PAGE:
WXXI Local Stories
Tue October 30, 2007
DMV Says New Technology Safer
By Karen DeWitt
Albany, New York – Governor Spitzer's Commissioner of Motor Vehicles and Homeland Security Advisor offered a demonstration of the latest anti-fraud technology that they say will help make the governor's newest driver's license plan safer than ever.
DMV Commissioner David Swarts and Homeland Security Secretary Michael Balboni say the new technology includes facial recognition software, that will match the person's driver's license photo with all others in the DMV's system, to make sure the same person does not have more than one license. Another machine scans documents, like passports and immigration cards, to detect fraud. Secretary Balboni says the new machines offer a vast improvement over the present system and will be the "most secure and most inclusive driver's licenses in the nation".
"Today, the proof is the pudding," said Balboni. He added, jokingly "I sure hope it works."
The demonstration went off without a hitch, but the DMV initially was to have demonstrated the new technology more than a week ago. A news conference was called, then cancelled, after published reports said the equipment was malfunctioning, and allowing obviously forged documents to be approved.
DMV Commissioner Swarts explained what he says actually happened. He blamed the problem on a worker who did not know that both sides of a particular document had to be scanned. He says the software has been modified, so that the operator can't proceed with any other functions until they also scan the reverse side of the document. Swarts says the problems may have been a blessing, because they pointed out flaws in the system.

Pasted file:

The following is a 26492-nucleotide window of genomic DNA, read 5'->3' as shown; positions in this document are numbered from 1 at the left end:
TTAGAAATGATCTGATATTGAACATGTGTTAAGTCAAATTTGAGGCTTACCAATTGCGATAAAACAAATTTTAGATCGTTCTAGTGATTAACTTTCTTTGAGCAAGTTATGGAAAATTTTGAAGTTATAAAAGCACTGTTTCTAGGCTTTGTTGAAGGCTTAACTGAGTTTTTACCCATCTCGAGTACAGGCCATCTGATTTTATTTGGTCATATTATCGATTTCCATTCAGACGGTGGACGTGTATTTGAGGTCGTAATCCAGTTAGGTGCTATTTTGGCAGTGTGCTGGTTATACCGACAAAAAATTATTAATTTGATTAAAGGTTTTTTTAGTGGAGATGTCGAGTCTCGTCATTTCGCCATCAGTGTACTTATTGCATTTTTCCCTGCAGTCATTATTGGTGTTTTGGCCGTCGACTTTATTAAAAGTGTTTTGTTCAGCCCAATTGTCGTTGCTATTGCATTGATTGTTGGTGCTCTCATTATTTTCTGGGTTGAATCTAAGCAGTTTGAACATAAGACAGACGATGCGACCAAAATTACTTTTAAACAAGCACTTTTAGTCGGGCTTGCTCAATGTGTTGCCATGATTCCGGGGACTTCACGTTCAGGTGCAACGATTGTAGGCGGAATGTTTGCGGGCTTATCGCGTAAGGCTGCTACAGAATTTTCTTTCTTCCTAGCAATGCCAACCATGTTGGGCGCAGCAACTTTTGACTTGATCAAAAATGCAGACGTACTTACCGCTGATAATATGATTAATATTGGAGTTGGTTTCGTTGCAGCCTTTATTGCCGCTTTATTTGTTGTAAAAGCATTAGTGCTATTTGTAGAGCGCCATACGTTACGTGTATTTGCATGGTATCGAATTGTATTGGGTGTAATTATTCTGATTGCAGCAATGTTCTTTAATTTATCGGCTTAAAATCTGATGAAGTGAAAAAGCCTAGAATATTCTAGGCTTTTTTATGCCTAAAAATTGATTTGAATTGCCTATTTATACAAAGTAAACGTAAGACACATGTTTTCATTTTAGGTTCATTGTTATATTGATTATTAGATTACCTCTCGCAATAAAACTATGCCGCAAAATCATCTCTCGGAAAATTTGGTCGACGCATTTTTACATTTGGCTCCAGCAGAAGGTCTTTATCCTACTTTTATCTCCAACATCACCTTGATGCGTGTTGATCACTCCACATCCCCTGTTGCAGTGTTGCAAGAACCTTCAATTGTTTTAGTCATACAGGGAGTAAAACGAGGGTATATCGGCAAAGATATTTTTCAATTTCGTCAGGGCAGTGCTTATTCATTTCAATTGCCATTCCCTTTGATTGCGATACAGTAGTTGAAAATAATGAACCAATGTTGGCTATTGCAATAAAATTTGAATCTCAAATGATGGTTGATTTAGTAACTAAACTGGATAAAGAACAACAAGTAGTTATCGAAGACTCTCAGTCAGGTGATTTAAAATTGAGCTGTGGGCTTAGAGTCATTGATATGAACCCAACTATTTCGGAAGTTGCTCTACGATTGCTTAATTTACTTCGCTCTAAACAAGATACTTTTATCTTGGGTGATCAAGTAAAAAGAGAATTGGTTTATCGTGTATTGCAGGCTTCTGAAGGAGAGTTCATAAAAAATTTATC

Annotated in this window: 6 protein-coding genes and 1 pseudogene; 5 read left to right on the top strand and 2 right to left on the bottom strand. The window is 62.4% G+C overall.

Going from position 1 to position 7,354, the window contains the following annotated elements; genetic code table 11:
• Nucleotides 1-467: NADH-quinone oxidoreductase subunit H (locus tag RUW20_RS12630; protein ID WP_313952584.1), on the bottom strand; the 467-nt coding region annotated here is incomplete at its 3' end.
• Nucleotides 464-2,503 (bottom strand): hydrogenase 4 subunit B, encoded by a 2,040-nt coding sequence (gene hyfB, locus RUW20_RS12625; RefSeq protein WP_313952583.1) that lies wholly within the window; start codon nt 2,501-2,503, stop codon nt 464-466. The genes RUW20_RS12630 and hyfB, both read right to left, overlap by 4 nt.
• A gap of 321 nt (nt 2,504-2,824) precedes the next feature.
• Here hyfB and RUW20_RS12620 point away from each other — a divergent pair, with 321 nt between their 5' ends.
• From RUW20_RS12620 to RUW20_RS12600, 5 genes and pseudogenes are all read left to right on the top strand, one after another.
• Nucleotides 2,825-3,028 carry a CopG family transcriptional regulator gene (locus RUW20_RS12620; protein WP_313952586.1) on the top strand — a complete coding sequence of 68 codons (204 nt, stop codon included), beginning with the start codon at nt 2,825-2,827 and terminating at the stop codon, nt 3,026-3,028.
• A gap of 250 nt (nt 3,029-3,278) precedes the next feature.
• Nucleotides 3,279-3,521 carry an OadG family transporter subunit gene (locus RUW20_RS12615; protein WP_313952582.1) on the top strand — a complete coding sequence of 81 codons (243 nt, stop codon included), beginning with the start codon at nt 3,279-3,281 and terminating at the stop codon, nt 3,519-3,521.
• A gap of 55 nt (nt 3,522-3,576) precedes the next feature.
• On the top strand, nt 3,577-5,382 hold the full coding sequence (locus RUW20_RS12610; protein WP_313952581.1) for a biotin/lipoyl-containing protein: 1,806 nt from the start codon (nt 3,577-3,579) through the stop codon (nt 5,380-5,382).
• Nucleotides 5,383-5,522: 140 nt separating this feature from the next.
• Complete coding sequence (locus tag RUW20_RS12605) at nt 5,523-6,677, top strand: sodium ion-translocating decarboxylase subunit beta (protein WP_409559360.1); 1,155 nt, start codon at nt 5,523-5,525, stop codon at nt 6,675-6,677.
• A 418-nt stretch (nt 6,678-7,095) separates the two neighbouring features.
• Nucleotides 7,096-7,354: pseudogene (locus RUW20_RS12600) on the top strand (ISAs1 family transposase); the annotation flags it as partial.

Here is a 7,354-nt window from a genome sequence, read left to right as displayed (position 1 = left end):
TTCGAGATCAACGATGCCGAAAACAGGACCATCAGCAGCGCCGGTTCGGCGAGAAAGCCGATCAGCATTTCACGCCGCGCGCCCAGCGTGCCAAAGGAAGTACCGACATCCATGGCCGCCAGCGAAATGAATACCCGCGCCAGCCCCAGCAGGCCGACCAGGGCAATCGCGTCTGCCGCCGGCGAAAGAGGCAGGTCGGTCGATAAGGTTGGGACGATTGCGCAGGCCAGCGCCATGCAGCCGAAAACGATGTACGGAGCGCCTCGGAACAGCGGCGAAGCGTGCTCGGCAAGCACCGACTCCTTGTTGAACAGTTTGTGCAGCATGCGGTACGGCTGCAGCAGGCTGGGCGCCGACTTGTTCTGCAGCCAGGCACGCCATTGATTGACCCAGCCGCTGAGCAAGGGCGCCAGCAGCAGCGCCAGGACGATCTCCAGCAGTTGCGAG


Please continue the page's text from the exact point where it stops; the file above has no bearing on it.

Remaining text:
"That's probably good that that happened," he said. "Because it alerted us, that as we move forward, we have to fully understand how this technology works."
He says a lose connection wire was another problem that hampered the tests.
Secretary Balboni admits the new technologies are not "failsafe", he says nothing is, but he says it's another "tool" that investigators can use to determine the validity of documents.
Commissioner Swarts admits the new technologies will not ease the concerns of opponents who don't want the state to issue driver's licenses to undocumented immigrants who may not be legally in the country.
Under Governor Spitzer's revised plan, announced last Saturday, the state will issue three different kinds of licenses. One, only for U.S. citizens, will be secure enough to use to board airplanes and visit government buildings when the new federal regulations known as the Real ID law take effect next spring. A second type of enhanced license can be used instead of a passport to cross from New York into Canada. A third license, which will not require a social security number, will be issued to citizens and undocumented immigrants, and will carry a stamp that says "not for federal identification purposes".
Commissioner Swarts denies that the third tier license will be a kind of scarlet letter, as some immigrant rights groups have claimed. He says the 35% of New Yorkers who have passports may also decide that they don't need the enhanced licenses either.
"It's a choice," Swarts said. "To assume that only undocumented individuals would be using the New York state license is incorrect."
Swarts also said the state would be reversing another policy that was part of Spitzer's first plan, issued September 21st. The state had dropped the requirement that licenses from non-citizen immigrants be stamped with the words "temporary visitor". Commissioner Swarts says DMV offices will now be told to put those labels back on the licenses until the newest plan is implemented, sometime late next year.